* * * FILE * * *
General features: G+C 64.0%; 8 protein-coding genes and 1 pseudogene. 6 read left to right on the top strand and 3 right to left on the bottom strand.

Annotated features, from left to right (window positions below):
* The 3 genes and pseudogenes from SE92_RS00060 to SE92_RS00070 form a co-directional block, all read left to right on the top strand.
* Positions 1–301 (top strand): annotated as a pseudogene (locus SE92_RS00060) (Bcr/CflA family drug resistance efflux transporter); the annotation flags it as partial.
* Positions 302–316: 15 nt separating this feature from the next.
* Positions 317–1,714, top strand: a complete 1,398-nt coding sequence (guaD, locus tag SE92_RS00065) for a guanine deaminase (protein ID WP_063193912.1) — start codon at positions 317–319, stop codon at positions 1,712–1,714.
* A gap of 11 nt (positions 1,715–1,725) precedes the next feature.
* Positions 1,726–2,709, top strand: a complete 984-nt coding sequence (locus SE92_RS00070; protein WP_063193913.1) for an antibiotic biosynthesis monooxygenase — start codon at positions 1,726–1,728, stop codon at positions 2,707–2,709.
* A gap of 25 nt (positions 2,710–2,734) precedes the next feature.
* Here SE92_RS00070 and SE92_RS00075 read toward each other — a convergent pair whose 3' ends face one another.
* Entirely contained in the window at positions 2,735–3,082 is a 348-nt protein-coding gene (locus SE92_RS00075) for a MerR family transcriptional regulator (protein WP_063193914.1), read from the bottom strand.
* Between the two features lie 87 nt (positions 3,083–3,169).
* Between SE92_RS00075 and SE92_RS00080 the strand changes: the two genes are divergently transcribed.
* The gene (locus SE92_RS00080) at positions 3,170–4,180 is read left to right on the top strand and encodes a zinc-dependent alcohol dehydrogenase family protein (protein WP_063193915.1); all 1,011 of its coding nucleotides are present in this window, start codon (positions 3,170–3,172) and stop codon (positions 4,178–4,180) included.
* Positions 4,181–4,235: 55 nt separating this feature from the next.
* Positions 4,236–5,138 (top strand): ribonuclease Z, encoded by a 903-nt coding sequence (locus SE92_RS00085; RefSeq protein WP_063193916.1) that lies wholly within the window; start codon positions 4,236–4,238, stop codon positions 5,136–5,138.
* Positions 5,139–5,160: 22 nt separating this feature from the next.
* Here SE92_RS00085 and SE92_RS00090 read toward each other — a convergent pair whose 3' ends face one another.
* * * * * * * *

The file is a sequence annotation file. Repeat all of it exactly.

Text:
General features: G+C 64.0%; 8 protein-coding genes and 1 pseudogene. 6 read left to right on the top strand and 3 right to left on the bottom strand.

Annotated features, from left to right (window positions below):
* The 3 genes and pseudogenes from SE92_RS00060 to SE92_RS00070 form a co-directional block, all read left to right on the top strand.
* Positions 1–301 (top strand): annotated as a pseudogene (locus SE92_RS00060) (Bcr/CflA family drug resistance efflux transporter); the annotation flags it as partial.
* Positions 302–316: 15 nt separating this feature from the next.
* Positions 317–1,714, top strand: a complete 1,398-nt coding sequence (guaD, locus tag SE92_RS00065) for a guanine deaminase (protein ID WP_063193912.1) — start codon at positions 317–319, stop codon at positions 1,712–1,714.
* A gap of 11 nt (positions 1,715–1,725) precedes the next feature.
* Positions 1,726–2,709, top strand: a complete 984-nt coding sequence (locus SE92_RS00070; protein WP_063193913.1) for an antibiotic biosynthesis monooxygenase — start codon at positions 1,726–1,728, stop codon at positions 2,707–2,709.
* A gap of 25 nt (positions 2,710–2,734) precedes the next feature.
* Here SE92_RS00070 and SE92_RS00075 read toward each other — a convergent pair whose 3' ends face one another.
* Entirely contained in the window at positions 2,735–3,082 is a 348-nt protein-coding gene (locus SE92_RS00075) for a MerR family transcriptional regulator (protein WP_063193914.1), read from the bottom strand.
* Between the two features lie 87 nt (positions 3,083–3,169).
* Between SE92_RS00075 and SE92_RS00080 the strand changes: the two genes are divergently transcribed.
* The gene (locus SE92_RS00080) at positions 3,170–4,180 is read left to right on the top strand and encodes a zinc-dependent alcohol dehydrogenase family protein (protein WP_063193915.1); all 1,011 of its coding nucleotides are present in this window, start codon (positions 3,170–3,172) and stop codon (positions 4,178–4,180) included.
* Positions 4,181–4,235: 55 nt separating this feature from the next.
* Positions 4,236–5,138 (top strand): ribonuclease Z, encoded by a 903-nt coding sequence (locus SE92_RS00085; RefSeq protein WP_063193916.1) that lies wholly within the window; start codon positions 4,236–4,238, stop codon positions 5,136–5,138.
* Positions 5,139–5,160: 22 nt separating this feature from the next.
* Here SE92_RS00085 and SE92_RS00090 read toward each other — a convergent pair whose 3' ends face one another.